Published August 31, 2009
The president faces these questions as Congress returns next week from a summer recess which by most accounts took a heavy toll on reform legislation.
And a growing number of lawmakers, analysts and newspapers are suggesting Congress start from scratch, and that Obama take charge by introducing his own bill.
"I think the only way the president can turn the public debate around and win over a lot of scared, confused people is to put forward his own plan, and to spend the time and capital necessary to explain it," said Democratic strategist Dan Gerstein. "There needs to be an Obama plan. ... One of the biggest mistakes the president made was subcontracting this to Congress."
While the president has played the role of cheerleader-in-chief for health care reform and submitted his own guidelines for legislation, he left the work of writing and negotiating the bill to the House and Senate.
This effort has led to splits in the Democratic Party, particularly in the House, over the cost of the bill and the inclusion of a government-run insurance plan. Meanwhile, the prolonged negotiations offered an opening for critics to mount aggressive campaigns against the most liberal versions of the bill. These criticisms no doubt played a role in the heated nature of town hall meetings held across the country in which constituents fumed about the package -- sometimes citing legitimate concerns, and sometimes citing misconceptions about the bill that were pushed by critics.
Hopes for a bipartisan plan now rest with a single committee in the Senate where progress is in question -- the alternative is for Democrats to ram through what Senate Majority Leader Harry Reid describes as a "partisan" bill.
Former Senate Majority Leader Bob Dole said Monday that Obama should have Democratic leaders introduce his version of a bill when they return from recess.
"It ought to be the Obama bill, and I believe it would really be beneficial to him," he told FOX News. "We shouldn't be debating some congressman's bill."
Dole, who called Obama;s strategy so far a "tactical error that could be corrected," first pushed the idea in a column Monday.
Analysts have long noted that Obama kept his distance from the legislative process in a clear attempt to avoid the mistakes of the Clinton administration, which was criticized for micro-managing its failed attempt at health care legislation. To take the legislative reins away from House and Senate Democrats at this point would also be a stunning rebuke to the president's own party.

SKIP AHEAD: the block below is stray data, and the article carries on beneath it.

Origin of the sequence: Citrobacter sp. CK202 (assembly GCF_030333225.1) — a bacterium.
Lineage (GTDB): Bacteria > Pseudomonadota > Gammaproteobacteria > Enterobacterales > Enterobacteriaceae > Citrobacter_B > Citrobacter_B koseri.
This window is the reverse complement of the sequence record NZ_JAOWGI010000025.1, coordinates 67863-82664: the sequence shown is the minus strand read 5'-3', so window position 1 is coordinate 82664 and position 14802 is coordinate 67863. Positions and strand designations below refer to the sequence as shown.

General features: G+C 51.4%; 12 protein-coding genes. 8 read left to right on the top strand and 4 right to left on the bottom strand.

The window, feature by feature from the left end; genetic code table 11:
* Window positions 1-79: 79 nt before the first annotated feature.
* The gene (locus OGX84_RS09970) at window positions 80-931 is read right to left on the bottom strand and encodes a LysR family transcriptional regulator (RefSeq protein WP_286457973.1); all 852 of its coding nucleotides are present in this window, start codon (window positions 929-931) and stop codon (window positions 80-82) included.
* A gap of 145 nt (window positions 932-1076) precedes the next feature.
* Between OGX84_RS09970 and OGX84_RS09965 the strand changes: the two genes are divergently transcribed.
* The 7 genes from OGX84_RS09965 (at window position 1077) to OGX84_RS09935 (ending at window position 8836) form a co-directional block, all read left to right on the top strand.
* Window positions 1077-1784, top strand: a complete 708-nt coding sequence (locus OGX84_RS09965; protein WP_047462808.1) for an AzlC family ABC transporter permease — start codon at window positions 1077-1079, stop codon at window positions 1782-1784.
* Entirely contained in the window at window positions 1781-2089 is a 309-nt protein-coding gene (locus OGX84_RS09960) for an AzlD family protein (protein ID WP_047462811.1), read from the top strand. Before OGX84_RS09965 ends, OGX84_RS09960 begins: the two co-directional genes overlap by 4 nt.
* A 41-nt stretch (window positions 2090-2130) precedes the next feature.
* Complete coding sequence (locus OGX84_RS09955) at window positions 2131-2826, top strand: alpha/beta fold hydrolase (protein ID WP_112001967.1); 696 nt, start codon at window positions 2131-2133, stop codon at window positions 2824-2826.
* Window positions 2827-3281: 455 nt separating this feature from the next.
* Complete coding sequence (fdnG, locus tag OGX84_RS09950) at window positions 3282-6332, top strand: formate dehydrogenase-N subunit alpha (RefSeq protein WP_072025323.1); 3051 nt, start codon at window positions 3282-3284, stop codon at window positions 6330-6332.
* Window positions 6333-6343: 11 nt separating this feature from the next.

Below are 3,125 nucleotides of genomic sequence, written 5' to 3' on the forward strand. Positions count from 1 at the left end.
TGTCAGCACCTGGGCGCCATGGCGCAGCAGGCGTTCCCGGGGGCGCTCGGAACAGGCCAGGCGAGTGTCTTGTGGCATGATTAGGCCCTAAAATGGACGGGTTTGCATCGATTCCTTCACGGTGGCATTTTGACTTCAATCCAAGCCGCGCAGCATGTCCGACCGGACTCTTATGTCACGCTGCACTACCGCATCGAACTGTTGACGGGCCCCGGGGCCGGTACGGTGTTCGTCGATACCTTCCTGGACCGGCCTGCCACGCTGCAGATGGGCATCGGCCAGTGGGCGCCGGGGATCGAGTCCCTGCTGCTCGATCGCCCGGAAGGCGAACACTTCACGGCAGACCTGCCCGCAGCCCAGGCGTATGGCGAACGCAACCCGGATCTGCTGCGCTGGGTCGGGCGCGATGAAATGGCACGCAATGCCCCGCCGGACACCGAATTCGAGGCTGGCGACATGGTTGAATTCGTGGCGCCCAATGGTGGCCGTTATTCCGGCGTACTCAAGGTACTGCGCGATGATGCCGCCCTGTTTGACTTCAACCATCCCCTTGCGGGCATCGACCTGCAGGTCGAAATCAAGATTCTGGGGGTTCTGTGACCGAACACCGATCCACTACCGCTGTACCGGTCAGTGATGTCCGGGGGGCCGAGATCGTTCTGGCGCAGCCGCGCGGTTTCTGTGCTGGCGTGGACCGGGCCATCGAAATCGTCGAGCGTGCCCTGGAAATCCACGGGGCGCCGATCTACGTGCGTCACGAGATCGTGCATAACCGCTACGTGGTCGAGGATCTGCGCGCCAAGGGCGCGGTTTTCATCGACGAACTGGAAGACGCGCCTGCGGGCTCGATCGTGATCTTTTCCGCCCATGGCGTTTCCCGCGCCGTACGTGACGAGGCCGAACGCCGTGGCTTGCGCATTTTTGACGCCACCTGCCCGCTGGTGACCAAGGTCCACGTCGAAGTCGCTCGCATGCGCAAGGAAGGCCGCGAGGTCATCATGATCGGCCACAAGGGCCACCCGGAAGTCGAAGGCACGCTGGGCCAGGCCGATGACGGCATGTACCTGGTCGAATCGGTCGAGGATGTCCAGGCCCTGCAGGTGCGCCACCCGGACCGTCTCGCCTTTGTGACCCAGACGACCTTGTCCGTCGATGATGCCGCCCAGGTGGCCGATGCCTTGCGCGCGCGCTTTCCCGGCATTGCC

But Dole said Obama's approval ratings would jump if he got more involved and took charge, and that such a turnaround could produce a "bipartisan ending" that Americans would support.
Asked about the suggestion, White House Press Secretary Robert Gibbs defended the role the president has played to date, saying he's met with key House and Senate leaders on the legislation along with pushing his own principles for the bill.
"To characterize the role the president is playing as inactive would be inaccurate," Gibbs said.
Another option for Obama is to embrace one of the bills on the table, something he has not yet done.
Gerstein said that if the Senate Finance Committee, the last of five committees to consider the legislation, reaches a compromise Obama could move the debate forward by embracing that version -- a version that may not include the controversial "public option."
But Gerstein noted that those deliberations are in doubt.
Over the weekend, Sen. Mike Enzi, R-Wyo., one of three Republican negotiators working with three Democrats on that version, slammed Democrats in the Republicans' weekly radio address.
He accused Democrats of trying to "rush" a bill through and failing to control costs.
Such statements do little to engender a sense of harmony in the delicate Senate negotiations.
If that effort at compromise fails, some lawmakers have pushed for the Senate to ram through a bill using a legislative maneuver informally called the "nuclear option," which would allow Democrats to pass the bill with a smaller majority than usual.
Republicans bristle at that possibility.
House Minority Leader John Boehner said in a recent statement that instead, Obama and congressional Democrats should "scrap this costly plan" and start over.
Some Democrats see this as a non-starter. Another option for Obama is to simply cross his fingers, continue to broadly promote health care reform principles and hope Congress can hammer out a pass-able deal by the end of the year -- or let the bills die and return to fight for it next year.
But Jason Schechter, former spokesman for President Clinton, said nobody should be signing the death certificate on health care reform.
"I don't think it's quite as dire as it seems like it's been over the past few weeks," he said, urging patience for the work of the Senate Finance Committee.
"There's been a tough road to bipartisanship," he said. "I wouldn't say that bipartisanship is dead."